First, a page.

Based on previous reports - this governor has no way to have such information.
The wife of President Jalal Talabani confirmed, in (January 27 now), that the president's health is stable and are vastly improved, while denied the opposition to hold the Fourth Conference of the Patriotic Union of Kurdistan (PUK).
Also very curious is the attachment of a report from Talabani's wife of his "good health" and a rebuke to the PUK party trying to get their strategy together (without Talabani).
The satellite response SAT published in the (December 11, 2013) pictures a modern President Jalal Talabani, with his wife, she said she picked him up on the sixth and the eighth of December last, during a visit mentality him in Germany, as announced presidency, improved the health of the President and bypassed the important stages in the journey of treatment, noting that the road to full recovery uniformity.
I highly doubt such a recovery is anywhere in the near future...
Kurdish blocs critical of the excesses of the draft budget to the Constitution and laws
Criticized the Kurdish blocs in a press conference on Thursday, promised to oppose what the vocabulary of the budget in form and substance with the Constitution, and demanded the return of the budget to the Cabinet for review and be bound by the constitutional laws enacted by the federal House of Representatives.
In the context of the press conference which was attended by all Kurdish blocs in the federal parliament speakers said that "the Federal Court issued a ruling on the region's share of the budget, and pawned any change in the rate of under the results of a census. Therefore any talk about any change in the share of the region is aggravating the situation political and exceeded the benefits of Kurdistan. "
The speakers criticized the recent amendment to the draft budget, passed by the Cabinet in its last meeting on Tuesday last, where he returned to the provinces oil stake of $ 5 per barrel of oil, but the Cabinet decision marked flop and confusion, where he lifted the roof of the budget on the one hand, and the deficit ceiling of On the other hand, something that needs to be serious consideration.
The MPs said that the Kurds "delay budget assumes responsibility the government and not any other party, particularly the Kurds, because the draft budget lacks many of the supplies that support the development and ensure equitable distribution of resources."
They added that "ignoring the fact that the Peshmerga are part of a system of national defense of Iraq and its armed forces is exceeded on the fact that the Peshmerga are protecting nearly 3,000 kilometers from the border with the neighboring countries: Syria, Turkey and Iran. Mention national role, which was commissioned by the Peshmerga on numerous occasions outside the region."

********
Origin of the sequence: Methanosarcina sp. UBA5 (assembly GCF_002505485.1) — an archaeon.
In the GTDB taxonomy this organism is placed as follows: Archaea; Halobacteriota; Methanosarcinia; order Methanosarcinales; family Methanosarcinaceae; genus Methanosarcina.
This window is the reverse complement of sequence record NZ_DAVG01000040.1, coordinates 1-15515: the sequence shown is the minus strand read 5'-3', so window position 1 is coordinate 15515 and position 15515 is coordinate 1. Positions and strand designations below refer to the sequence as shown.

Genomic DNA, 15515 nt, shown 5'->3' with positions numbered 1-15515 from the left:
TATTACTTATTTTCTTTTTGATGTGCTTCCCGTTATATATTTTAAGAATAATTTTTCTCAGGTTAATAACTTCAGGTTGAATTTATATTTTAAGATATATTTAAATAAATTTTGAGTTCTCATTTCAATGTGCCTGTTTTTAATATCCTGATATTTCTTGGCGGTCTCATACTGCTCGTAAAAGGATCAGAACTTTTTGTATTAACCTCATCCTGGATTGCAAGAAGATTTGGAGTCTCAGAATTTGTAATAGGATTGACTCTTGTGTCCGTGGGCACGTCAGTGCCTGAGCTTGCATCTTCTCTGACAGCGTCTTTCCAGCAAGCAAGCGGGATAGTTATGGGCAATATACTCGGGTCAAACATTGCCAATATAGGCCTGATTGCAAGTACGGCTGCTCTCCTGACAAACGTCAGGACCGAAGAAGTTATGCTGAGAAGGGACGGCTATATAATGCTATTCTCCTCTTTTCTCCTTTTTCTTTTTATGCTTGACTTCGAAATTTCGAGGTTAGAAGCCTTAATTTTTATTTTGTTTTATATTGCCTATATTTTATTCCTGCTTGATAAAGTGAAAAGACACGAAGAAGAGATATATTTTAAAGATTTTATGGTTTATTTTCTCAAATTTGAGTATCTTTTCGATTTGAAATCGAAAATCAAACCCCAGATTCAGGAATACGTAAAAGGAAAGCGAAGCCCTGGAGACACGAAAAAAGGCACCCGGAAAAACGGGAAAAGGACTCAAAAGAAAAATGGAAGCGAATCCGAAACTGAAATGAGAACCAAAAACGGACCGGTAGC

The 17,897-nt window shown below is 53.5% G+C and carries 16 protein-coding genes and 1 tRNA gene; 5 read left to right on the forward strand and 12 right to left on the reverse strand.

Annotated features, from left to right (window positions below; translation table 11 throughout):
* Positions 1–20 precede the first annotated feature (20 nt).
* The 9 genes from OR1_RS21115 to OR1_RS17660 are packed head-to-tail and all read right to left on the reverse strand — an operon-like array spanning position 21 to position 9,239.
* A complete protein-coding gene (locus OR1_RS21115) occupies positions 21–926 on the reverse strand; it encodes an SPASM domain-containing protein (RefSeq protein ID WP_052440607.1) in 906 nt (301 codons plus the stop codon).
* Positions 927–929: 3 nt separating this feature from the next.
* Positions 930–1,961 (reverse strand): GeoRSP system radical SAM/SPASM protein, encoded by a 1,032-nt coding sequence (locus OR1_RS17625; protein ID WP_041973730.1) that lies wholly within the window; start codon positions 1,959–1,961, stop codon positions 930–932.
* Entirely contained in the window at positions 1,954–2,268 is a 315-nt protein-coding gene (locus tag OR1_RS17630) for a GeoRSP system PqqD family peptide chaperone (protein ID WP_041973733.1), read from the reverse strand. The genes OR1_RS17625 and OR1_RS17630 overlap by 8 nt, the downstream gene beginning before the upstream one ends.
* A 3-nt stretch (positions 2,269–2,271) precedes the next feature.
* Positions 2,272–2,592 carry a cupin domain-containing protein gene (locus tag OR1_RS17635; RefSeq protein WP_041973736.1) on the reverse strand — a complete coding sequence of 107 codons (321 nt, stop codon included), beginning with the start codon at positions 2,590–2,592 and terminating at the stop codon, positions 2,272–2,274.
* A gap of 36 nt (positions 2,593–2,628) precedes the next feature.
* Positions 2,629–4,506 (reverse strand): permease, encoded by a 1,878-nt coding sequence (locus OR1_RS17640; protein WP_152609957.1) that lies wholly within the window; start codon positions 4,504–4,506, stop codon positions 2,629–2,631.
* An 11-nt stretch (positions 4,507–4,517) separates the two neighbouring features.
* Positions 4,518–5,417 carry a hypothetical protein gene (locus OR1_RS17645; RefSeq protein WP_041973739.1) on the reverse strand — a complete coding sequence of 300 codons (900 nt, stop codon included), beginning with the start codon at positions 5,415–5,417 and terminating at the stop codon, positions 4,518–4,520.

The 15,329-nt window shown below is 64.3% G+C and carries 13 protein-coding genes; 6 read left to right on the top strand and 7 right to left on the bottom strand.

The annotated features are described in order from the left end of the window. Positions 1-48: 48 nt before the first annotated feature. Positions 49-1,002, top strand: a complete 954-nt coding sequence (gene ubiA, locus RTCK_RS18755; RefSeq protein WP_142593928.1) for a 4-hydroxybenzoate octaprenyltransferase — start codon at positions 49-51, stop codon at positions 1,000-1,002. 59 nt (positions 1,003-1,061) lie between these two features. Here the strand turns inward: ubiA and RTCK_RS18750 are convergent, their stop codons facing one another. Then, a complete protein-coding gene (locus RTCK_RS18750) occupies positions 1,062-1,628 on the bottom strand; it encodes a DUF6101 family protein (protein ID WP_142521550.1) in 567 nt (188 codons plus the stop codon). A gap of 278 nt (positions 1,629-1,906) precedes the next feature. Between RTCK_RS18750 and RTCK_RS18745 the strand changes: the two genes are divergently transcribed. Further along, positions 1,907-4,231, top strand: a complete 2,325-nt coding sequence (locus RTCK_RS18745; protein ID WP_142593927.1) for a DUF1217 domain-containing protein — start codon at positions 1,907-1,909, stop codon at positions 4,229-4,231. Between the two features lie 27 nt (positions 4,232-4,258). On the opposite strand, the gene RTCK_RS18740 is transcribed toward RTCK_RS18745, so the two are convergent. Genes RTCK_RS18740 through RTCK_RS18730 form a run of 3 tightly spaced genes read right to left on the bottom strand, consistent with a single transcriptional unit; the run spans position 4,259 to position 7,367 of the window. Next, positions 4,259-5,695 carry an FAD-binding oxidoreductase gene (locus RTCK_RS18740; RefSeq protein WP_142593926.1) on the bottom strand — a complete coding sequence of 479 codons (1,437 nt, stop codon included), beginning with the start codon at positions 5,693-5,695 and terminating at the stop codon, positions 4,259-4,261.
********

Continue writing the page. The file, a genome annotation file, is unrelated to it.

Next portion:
At the conclusion of the press conference called on Kurdish blocs to push the draft budget for the political pressure being careful Tndejeha to serve the development and prosperity and increase the income of the citizen and to achieve a quantum leap in services. Especially since the budget associated with new business opportunities and salaries of employees and retirees, along with the implementation of new projects. Also raise the issue of the export of oil as the region has come to a narrow political purposes, note that the region did not issue a single barrel of oil so far. "
Maliki's opponents are growing with increasing crises
Thu Jan 30 2014 18:51 | (Voice of Iraq)
Talk | Mustafa Habib | Baghdad | 30.01.2014
In less than one month, he found Iraqi Prime Minister Nuri al-Maliki boxed set of political crises with the Sunnis, Shiites and Kurds, as approved financial budget rejected Kurds, and canceled the powers of the provinces Angered Shiites resolution peaceful demonstrations of the population a year west of the country, which caused the withdrawal of the deputies of the parliament.
This political crisis coincided with a security crisis, where the faces of the Iraqi army a tough test in Anbar province west of the country where managed "the Islamic State in Iraq and the Levant (Daash) control of the city of Fallujah and parts of the city of Ramadi, investor grumbling Sunni population to the government, which removed the tents of the protesters.
This crisis was born, all in a short time does not exceed three weeks, and dramatically speculation to coincide with the approach of legislative elections that take place for the third time in the country since the fall of Saddam Hussein in 2003, as it was the first parliamentary elections will take place in the absence of American troops left the country end the year 2011.